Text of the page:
From its inception, Jewish-American literature has taken as its subject as well as its context the idea of Jewishness itself. Jewish culture is a diasporic one, and for this reason the concept of Jewishness differs from country to country and across time. What stays remarkably similar, though, is Jewish self-perception and relatedly Jewish literary style. This is as true for the first-generation immigrant writers like Isaac Bashevis Singer and Anzia Yezierska who came to the United States from abroad as it is for their second-generation children born in the United States, and the children of those children. In this course, we will consider the difficulties of displacement for the emigrant generation and their efforts to sustain their cultural integrity in the multicultural American environment. We'll also examine the often comic revolt of their American-born children and grandchildren against their (grand-)parents nostalgia and failure to assimilate. Only by considering these transnational roots can one understand the particularity of the Jewish-American novel in relation to mainstream and minority American literatures. In investigating the link between American Jewish writers and their literary progenitors, we will draw largely but not exclusively from Russia and the countries of Eastern Europe.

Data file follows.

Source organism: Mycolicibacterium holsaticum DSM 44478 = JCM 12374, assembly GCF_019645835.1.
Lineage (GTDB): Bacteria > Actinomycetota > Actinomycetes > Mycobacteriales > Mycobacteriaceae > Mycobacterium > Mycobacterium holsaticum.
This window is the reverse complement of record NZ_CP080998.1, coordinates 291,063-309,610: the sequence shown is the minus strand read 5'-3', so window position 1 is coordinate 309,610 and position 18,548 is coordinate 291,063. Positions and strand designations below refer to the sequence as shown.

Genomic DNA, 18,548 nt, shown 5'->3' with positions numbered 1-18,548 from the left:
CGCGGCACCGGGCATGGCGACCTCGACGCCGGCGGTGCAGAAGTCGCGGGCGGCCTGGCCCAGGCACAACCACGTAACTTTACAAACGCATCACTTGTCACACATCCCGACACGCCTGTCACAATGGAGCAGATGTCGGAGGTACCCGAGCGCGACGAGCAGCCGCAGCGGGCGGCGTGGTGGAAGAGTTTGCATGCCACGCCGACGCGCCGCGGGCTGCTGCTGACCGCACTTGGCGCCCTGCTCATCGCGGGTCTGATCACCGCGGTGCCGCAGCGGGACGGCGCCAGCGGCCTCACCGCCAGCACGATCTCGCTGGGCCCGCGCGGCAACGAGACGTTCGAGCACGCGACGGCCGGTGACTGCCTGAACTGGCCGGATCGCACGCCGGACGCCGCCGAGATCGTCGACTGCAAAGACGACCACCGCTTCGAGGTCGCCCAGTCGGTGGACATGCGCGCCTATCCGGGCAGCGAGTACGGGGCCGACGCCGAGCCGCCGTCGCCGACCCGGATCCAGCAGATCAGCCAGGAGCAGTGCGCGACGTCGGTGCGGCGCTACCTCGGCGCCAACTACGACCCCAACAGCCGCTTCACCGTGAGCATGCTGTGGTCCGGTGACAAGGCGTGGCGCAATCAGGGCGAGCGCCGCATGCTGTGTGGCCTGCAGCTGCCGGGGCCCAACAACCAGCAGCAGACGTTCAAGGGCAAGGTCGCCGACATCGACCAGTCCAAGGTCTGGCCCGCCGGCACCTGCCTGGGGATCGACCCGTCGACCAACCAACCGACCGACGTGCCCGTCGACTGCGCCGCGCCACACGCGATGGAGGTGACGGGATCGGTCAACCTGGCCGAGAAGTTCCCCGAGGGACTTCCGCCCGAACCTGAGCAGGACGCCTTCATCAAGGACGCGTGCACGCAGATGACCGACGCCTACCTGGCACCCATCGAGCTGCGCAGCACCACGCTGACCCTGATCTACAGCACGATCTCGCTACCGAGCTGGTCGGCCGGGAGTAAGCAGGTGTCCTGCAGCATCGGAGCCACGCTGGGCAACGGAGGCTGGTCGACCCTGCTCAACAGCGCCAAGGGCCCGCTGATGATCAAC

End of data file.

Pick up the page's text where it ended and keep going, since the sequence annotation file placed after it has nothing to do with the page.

Terms: Win | Units: 5 | UG Reqs: GER:DB-Hum, GER:EC-AmerCul, WAY-A-II, WAY-ED

ENGLISH 145G: US Fiction 1945 to 2000

Major works of US fiction since World War II, in social, historical, and aesthetic perspective. Ellison, Bellow, O'Connor, Pynchon, Reed, Morrison, Robinson, DeLillo, Gaitskill.
Terms: Spr | Units: 5 | UG Reqs: GER:DB-Hum, WAY-A-II, WAY-ED
Instructors: McGurl, M. (PI)
Filter Results:
term offered
updating results...
teaching presence
updating results...
number of units
updating results...
time offered
updating results...
days
updating results...
UG Requirements (GERs)
updating results...
component
updating results...
career
updating results...
© Stanford University | Terms of Use | Copyright Complaints